In a major development that marks a milestone in Beijing’s ambition to become a technological superpower, Chinese operators have now officially launched 5G services in the country, although they were originally expected to launch in 2020.
The three largest Chinese state-owned operators – China Telecom (HKG: 0728), China Unicom (HKG: 0762) and China Mobile (HKG: 0941) – have now launched comparable 5G packages from 128 yuan ($ 18) onwards Month for 30 GB of data and 500 minutes of calls. China Mobile subscribers can use 300 GB of data at a download speed of up to 1 Gbit / s for 599 yuan ($ 85), while entry-level models only offer download speeds of up to 300 Mbit / s.
China is ready to conquer the largest 5G market in the world. According to the government-sponsored Xinhua release, 5G commercial services are now available in 50 Chinese cities, including Beijing, Shanghai, Guangzhou and Shenzhen. In addition, the authorities plan to install more than 50,000 5G base stations in major Chinese cities by the end of the year.
This makes China the second country in the world to introduce 5G at the national level, with South Korea the first country to win. According to the GSMA, the mobile industry, the Asian giant will be the largest number of 5G connections by 2025, well ahead of North America and Europe.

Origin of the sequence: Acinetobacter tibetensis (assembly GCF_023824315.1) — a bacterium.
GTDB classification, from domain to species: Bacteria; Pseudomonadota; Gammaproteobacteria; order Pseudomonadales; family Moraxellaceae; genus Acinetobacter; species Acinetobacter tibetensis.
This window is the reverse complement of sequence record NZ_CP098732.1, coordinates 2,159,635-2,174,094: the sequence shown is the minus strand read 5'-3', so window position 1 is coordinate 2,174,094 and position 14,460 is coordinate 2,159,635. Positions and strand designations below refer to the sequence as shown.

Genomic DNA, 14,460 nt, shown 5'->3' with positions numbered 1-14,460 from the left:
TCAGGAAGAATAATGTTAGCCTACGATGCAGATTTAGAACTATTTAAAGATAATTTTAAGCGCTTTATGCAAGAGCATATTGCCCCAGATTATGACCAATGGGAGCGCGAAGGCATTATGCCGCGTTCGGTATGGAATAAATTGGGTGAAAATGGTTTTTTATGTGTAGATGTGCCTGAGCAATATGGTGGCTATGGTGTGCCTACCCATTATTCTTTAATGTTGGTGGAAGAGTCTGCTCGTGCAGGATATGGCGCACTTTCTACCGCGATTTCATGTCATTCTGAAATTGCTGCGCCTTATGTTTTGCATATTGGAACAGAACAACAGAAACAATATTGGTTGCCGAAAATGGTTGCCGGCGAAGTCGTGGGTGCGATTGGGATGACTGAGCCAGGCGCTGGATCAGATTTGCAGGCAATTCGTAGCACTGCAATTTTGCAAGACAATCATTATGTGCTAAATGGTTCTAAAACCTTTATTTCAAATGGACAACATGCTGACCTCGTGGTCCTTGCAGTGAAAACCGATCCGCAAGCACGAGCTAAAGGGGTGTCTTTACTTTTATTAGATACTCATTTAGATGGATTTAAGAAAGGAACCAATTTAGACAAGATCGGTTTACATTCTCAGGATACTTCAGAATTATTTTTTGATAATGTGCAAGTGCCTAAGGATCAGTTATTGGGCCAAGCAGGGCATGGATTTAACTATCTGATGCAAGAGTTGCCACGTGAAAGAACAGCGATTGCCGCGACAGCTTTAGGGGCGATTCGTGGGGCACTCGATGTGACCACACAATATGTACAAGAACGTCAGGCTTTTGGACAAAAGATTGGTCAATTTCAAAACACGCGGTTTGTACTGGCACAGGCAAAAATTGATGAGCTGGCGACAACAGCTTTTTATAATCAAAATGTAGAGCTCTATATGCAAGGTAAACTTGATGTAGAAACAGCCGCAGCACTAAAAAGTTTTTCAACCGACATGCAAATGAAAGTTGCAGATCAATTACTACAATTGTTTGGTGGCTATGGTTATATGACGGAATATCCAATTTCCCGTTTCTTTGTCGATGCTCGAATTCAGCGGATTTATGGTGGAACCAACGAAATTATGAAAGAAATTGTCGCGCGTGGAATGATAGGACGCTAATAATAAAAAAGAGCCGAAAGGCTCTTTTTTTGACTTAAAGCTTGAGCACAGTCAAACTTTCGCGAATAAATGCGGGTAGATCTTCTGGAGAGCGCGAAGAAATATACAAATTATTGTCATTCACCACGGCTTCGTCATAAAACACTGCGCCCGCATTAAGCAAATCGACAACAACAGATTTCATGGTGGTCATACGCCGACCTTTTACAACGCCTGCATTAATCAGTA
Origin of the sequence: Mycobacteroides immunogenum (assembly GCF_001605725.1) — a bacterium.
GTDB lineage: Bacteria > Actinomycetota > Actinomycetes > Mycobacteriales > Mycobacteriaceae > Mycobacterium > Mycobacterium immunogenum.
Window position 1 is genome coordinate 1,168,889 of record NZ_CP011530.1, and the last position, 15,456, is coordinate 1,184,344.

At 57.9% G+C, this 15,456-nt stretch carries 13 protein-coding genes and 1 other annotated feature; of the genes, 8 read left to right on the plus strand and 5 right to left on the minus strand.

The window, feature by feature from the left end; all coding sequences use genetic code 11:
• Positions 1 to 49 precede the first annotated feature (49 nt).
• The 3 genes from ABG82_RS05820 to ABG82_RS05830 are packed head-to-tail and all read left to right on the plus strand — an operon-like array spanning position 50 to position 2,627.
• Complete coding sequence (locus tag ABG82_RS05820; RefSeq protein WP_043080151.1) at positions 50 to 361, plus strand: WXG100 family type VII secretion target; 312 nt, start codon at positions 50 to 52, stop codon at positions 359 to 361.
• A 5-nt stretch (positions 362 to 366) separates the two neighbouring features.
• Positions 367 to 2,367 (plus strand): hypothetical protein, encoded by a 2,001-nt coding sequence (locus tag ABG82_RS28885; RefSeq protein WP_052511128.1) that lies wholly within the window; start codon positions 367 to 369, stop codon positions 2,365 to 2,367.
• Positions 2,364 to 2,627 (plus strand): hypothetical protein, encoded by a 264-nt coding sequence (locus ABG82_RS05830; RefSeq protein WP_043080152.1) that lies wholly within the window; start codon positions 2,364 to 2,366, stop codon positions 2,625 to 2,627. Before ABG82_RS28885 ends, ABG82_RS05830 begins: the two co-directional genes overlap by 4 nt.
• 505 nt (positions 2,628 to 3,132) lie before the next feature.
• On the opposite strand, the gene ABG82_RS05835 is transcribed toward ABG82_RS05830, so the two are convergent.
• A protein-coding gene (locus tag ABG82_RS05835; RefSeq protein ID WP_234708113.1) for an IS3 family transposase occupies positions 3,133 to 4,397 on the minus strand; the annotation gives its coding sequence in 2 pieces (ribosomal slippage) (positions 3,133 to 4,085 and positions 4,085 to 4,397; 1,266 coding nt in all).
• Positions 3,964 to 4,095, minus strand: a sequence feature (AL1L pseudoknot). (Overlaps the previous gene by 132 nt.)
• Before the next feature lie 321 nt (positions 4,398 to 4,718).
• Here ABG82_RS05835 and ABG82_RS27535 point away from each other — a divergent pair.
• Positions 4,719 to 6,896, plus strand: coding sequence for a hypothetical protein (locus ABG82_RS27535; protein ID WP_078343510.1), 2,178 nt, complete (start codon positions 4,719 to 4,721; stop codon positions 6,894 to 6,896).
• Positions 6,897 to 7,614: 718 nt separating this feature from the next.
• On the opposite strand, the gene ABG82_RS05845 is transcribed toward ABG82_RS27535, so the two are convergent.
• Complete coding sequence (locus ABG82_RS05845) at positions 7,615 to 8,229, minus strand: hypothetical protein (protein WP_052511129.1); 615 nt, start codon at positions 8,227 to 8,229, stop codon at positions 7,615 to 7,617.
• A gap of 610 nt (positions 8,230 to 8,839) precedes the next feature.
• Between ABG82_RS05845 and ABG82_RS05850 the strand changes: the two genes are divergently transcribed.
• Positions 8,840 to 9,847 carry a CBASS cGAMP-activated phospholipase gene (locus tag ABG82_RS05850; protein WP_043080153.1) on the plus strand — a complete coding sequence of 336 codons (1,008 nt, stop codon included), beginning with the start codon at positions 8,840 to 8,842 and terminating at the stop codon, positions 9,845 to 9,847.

Jefferies Group (NYSE: JEF 19.14 – 0.24%), a US-based multinational investment bank and financial services company, said in a statement this week that China’s 5G penetration is projected to exceed 7%. or 110 million users in 2020. As a reference of the South The current penetration of Korea is 3%.
China is expected to spend between $ 130 and $ 217 billion on 5G-related infrastructure between 2020 and 2025, according to a study by China’s Information and Communications Technologies Academy.
Despite the euphoria associated with this event, China still faces some obstacles in the 5G area. Although 5G services in China cost less than 4G per gigabyte, some analysts fear that this service is too expensive.
Edison Lee, an analyst at Jefferies, expressed his concerns as follows: “We are surprised that China’s price plans for the 5G give an average price per GB ($ 0.39) that is almost identical to that of Korea (0, $ 38). China’s per capita income is 69% lower than that of Korea, so similar prices probably mean Korea’s penetration rate will be lower than Korea’s. ”
The current trade war between the United States and China is another obstacle. The dispute has become a quest for technological superiority and superiority, and the 5G sphere is increasingly becoming a major battlefield and a politically charged topic.
President Donald Trump said earlier this year that “the 5G race is due and the US must win”. In early June, the US Department of Commerce included Chinese technology giant Huawei on the list of companies for reasons of national security and violation of US sanctions against Iran. (Read our corresponding report here).
This move prevents Huawei from retrieving sensitive components from US companies without prior Trump administration approval. As a result, in August, the Trump administration banned the use of federal subsidies for the purchase of telecommunications equipment from five Chinese companies, including Huawei.
These restrictions have now cast doubt on Huawei’s ability to maintain the current pace of 5G Base Station production, which could slow down China’s plans for a 5G revolution.
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